Excalibur's Sheath

Making Art With Text - ASCII and ANSI Art

Apr 21, 2014 • art,ansi,ascii

Many people who have used Bulletin Board Systems, have seen ANSI, ASCII, and RIP Art.

I recently revamped my website to feel more like an old school BBS. To set the tone, I needed an image that looked like it could have been made back then.

Here are two examples of what ANSI art in the BBS world looked like. The first is from Tradewars 2002. The second, is from Legend of the Red Dragon.

TradeWars 2002 L.O.R.D.

In the days of Dial up modems, the time to send an actual image file would have been a long time. To circumvent this limitation ASCII graphics were created.


ASCII graphics used keyboard characters to display a picture. My earliest memories of ASCII art are my father brining Snoopy home for my brother and I when we were littler. These images are usually monochrome in color. An example of ASCII Art is the following:

             X    XX
            X  ***  X                XXXXX
           X  *****  X            XXX     XX
        XXXX ******* XXX      XXXX          XX
      XX   X ******  XXXXXXXXX                XX XXX
    XX      X ****  X                           X** X
   X        XX    XX     X                      X***X
  X         //XXXX       X                      XXXX
 X         //   X                             XX
X         //    X          XXXXXXXXXXXXXXXXXX/
X     XXX//    X          X
X    X   X     X         X
X    X    X    X        X
 X   X    X    X        X                    XX
 X    X   X    X        X                 XXX  XX
  X    XXX      X        X               X  X X  X
  X             X         X              XX X  XXXX
   X             X         XXXXXXXX\     XX   XX  X
    XX            XX              X     X    X  XX
      XX            XXXX   XXXXXX/     X     XXXX
        XXX             XX***         X     X
           XXXXXXXXXXXXX *   *       X     X
                        *---* X     X     X
                       *-* *   XXX X     X
                       *- *       XXX   X
                      *- *X          XXX
                      *- *X  X          XXX
                     *- *X    X            XX
                     *- *XX    X             X
                    *  *X* X    X             X
                    *  *X * X    X             X
                   *  * X**  X   XXXX          X
                   *  * X**  XX     X          X
                  *  ** X** X     XX          X
                  *  **  X*  XXX   X         X
                 *  **    XX   XXXX       XXX
                *  * *      XXXX      X     X
               *   * *          X     X     X
 =======*******   * *           X     X      XXXXXXXX\
        *         * *      /XXXXX      XXXXXXXX\      )
   =====**********  *     X                     )  \  )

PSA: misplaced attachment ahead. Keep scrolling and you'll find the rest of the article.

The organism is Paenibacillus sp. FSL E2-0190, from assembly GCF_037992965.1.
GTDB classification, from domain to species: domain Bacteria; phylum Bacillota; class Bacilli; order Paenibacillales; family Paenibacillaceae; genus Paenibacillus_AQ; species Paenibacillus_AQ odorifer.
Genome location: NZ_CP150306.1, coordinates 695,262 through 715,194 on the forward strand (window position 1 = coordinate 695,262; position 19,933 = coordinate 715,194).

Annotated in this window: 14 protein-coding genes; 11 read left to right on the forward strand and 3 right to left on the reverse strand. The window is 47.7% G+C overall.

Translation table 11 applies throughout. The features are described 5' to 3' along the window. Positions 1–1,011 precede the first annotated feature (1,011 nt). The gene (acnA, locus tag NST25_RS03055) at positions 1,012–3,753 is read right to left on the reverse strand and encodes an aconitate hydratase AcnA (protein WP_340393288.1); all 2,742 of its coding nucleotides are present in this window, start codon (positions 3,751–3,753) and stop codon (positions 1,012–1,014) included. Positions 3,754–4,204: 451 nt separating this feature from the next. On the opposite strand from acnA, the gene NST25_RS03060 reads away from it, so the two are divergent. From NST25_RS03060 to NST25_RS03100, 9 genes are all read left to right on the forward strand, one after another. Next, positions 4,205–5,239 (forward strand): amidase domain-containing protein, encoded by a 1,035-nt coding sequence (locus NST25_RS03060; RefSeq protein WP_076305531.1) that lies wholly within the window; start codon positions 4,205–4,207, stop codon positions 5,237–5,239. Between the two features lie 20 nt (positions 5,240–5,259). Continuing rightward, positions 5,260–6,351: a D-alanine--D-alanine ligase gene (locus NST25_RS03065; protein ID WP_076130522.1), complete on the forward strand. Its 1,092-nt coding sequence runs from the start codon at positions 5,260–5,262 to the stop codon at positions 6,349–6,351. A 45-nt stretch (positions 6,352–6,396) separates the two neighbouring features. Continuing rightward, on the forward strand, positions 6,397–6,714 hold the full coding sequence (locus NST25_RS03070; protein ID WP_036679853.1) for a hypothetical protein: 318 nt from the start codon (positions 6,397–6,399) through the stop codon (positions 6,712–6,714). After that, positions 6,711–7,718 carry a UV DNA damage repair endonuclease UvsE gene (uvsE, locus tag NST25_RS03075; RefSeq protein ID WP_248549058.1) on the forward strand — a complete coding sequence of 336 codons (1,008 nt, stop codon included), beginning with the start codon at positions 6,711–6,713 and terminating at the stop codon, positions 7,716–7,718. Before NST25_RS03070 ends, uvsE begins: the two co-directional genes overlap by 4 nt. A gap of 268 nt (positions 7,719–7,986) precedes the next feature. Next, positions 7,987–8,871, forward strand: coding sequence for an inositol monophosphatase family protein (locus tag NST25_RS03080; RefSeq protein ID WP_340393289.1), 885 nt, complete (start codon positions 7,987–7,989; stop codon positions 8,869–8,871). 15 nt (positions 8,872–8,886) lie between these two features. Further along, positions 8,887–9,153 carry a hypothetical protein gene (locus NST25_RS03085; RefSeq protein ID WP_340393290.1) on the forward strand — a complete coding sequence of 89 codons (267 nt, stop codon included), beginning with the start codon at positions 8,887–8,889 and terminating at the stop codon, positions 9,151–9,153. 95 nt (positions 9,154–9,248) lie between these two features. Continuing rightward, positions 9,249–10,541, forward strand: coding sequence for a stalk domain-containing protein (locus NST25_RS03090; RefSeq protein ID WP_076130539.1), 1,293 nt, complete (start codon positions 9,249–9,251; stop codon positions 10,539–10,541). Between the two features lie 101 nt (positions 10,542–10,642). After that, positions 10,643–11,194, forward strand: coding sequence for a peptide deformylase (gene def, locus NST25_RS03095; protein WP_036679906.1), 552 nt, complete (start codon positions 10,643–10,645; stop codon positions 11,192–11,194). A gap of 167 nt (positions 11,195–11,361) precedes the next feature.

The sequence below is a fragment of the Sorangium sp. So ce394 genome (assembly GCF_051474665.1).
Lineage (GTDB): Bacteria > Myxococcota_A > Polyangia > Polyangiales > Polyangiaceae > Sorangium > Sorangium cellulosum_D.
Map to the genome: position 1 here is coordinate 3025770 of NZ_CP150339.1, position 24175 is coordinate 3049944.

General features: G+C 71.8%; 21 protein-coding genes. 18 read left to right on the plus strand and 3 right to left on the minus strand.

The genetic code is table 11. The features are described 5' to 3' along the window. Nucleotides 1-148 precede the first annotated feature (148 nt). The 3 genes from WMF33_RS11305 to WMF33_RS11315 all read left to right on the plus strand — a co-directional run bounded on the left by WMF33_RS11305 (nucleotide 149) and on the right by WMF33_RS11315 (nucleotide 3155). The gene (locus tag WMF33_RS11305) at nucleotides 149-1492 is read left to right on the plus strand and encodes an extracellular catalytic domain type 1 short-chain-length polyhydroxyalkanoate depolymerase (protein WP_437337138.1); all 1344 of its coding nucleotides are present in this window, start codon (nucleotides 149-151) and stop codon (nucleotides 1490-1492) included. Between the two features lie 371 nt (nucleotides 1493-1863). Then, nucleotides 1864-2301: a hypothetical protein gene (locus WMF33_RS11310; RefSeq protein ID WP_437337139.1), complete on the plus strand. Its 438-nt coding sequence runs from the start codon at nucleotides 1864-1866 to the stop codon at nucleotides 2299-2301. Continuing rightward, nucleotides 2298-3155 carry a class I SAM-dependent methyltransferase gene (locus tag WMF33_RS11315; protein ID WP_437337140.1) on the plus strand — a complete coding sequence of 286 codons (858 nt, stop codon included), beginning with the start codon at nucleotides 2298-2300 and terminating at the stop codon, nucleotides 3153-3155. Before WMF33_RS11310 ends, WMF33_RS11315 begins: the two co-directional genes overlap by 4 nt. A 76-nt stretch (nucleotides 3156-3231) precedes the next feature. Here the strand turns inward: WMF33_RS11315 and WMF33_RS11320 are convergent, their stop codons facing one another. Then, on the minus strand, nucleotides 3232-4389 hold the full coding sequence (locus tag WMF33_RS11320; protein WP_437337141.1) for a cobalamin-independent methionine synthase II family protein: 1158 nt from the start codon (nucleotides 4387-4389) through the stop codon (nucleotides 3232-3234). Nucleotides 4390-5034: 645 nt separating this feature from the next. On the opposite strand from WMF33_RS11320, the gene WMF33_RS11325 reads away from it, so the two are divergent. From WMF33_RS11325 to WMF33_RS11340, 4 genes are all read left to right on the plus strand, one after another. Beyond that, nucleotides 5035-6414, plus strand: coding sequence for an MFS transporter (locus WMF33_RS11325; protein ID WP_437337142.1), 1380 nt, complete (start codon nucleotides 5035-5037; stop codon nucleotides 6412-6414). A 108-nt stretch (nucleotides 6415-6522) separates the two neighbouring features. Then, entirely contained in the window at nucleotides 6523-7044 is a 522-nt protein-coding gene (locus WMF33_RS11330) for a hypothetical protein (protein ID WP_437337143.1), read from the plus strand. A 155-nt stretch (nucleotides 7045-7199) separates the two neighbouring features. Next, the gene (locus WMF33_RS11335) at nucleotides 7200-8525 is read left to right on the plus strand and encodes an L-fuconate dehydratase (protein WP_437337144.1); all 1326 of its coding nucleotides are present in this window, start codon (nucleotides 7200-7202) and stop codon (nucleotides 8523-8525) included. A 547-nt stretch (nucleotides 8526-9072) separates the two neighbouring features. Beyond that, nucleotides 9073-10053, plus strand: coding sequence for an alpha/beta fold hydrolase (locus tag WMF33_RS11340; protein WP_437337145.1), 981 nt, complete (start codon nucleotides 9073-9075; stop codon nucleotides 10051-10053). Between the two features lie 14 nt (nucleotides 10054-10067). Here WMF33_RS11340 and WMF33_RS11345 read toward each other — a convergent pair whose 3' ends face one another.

====*         *     X               \  \   )XXXXX
=========**********       XXXXXXXXXXXXXXXXXXXXXX 1978 by Douglas A. Wright

ANSI Art uses IBM’s extended character set, and escape codes to create colored Works of art. ANSI art was widely used for BBS interfaces, and logos. There have been artists who can use the 16 color limitations, and the few different texture types available to create really neat works of art. My Header image started out as an ANSI image, but because ANSI images today have to be viewed through a special interpreter, I converted it to a graphic.

I found that there are tools, which can convert images to ANSI or ASCII art. This appears to be one of the most common ways to create both ANSI and ASCII art today. I found that the results of these generators did not give the same results as art made by hand in an editor.

Creating ANSI Art

To create my Excalibur’s Sheath Header image I went looking for examples of creating Text. In my searches I came across a person who had taken a font package for an old software for creating ANSI art, and converted the fonts to Figlet.

Creating the Text

I used the patorjk.com figlet generator to create the Excalibur’s Sheath text for my image.

I was able to preview multiple “fonts” before I decided upon ANSI Shadow, as the font to use.

The font I selected did not have the apostrophe symbol, so I left a blank between the r and s in Excalibur’s. I later used a comma to place the apostrophe to create the image.

Drawing the Sword

I then needed a way to draw a sheathed sword using ANSI art. I used the sixteen colors ANSI editor to create and color my sword image. This editor allowed me to save a PNG image of my text art, which was perfect for my uses.

Putting it all together

Once I had the text for the image, and the sword drawn, it was a matter of grabbing a reference of the 16 colors available to the ANSI artist. I used GIMP to put it all together. With GIMP I selected the Monospace font, and pasted in Excalibur s, Sheath, and ‘ as 3 different text blocks. I renamed the layers so that I could identify what they were. I colored them #XXXXXX. I made copies of all three text blocks. Then I removed the drop shadow from all three original text blocks. I placed them so that they looked their best. I colored the second set of text blocks #XXXXXX, and placed them so that they were under the first blocks with only the shadow area showing.

The last piece I did was place the sword as a separate layer. I rotated it, and shrunk the layer to fit.

I feel that I made use of several techniques I learned from looking at existing ANSI art made during the BBS era, and while I used a modern image manipulation tool, and techniques it was the best tool I had available for this project. There are not many examples of ANSI art on the web, and the tutorials, and documentation left sometimes presume a skill level, or tools I did not have access to.